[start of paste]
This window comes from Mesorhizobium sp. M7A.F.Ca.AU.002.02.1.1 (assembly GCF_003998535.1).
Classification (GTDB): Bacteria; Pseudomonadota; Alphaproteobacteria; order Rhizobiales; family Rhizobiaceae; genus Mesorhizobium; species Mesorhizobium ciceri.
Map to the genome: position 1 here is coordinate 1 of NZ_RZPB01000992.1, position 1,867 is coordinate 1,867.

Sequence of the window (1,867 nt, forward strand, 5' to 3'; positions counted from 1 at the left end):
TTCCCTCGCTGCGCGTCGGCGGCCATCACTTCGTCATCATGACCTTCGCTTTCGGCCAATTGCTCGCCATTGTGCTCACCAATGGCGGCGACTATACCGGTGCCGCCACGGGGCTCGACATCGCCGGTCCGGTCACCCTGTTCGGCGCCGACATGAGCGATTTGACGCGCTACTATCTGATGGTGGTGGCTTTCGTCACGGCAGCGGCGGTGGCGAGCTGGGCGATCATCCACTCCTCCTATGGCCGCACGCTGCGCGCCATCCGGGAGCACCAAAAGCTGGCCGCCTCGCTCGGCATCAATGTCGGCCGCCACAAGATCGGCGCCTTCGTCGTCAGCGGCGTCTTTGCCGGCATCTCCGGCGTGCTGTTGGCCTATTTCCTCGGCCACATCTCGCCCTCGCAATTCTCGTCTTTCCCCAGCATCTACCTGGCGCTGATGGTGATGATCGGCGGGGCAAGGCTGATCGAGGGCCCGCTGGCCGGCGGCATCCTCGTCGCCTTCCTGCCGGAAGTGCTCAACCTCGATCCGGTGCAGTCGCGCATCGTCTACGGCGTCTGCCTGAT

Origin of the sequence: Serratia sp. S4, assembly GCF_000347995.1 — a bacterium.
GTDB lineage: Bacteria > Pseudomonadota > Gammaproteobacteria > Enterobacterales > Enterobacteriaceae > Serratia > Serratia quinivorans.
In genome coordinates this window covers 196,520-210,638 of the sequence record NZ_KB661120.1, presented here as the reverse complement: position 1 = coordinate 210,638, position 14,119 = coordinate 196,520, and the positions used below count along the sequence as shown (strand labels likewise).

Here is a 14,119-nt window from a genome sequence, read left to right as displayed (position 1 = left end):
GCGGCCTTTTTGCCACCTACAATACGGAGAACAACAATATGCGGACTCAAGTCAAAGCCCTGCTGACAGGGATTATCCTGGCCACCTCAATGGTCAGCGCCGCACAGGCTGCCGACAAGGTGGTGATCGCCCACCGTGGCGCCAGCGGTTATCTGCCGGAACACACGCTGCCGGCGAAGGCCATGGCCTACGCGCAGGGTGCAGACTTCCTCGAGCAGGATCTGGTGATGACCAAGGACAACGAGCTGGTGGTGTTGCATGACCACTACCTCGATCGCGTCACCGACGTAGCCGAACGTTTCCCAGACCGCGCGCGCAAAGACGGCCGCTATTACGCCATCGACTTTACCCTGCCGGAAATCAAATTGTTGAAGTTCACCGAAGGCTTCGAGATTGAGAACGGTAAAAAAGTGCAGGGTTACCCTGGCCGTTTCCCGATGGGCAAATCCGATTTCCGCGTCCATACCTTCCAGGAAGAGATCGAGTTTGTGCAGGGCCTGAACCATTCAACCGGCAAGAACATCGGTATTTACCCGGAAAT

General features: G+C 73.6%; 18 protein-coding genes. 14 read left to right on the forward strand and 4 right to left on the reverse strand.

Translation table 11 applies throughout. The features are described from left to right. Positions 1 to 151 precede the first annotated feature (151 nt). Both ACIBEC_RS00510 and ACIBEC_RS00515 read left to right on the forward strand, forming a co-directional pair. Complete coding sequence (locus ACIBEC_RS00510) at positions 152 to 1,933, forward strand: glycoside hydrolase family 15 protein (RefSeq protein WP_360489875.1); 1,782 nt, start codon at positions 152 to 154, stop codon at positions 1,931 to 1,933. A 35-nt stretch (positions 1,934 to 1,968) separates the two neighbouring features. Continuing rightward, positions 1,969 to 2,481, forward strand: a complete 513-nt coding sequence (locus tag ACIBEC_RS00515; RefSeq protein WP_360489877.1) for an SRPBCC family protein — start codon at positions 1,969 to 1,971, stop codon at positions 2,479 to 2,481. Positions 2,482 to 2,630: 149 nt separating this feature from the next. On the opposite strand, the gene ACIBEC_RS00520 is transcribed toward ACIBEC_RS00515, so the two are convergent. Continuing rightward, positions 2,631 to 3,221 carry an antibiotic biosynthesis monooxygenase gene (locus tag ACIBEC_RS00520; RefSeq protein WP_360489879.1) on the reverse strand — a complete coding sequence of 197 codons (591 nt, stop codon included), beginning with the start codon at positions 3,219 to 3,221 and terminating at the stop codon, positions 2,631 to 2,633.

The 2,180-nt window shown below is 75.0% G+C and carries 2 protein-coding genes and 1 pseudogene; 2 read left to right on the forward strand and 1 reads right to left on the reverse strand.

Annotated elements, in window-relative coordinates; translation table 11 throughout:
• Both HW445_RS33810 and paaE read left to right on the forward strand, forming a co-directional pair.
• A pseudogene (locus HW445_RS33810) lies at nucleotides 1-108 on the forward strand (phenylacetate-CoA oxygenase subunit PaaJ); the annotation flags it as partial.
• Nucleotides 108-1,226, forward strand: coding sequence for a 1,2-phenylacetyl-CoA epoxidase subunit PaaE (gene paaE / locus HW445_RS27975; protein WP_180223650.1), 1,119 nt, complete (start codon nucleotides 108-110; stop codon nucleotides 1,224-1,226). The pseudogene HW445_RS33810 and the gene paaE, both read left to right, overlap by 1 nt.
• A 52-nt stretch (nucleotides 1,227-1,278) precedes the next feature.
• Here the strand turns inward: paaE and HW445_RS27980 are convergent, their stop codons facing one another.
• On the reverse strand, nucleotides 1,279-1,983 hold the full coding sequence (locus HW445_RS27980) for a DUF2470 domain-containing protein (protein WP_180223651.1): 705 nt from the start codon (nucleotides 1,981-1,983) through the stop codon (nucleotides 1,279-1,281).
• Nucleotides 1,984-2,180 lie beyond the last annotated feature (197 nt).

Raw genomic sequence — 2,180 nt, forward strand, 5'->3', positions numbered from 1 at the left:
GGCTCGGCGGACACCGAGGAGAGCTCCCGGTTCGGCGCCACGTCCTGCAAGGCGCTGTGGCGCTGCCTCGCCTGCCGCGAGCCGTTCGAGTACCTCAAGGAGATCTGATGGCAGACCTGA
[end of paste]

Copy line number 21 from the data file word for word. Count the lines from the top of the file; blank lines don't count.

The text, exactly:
• Nucleotides 1,984-2,180 lie beyond the last annotated feature (197 nt).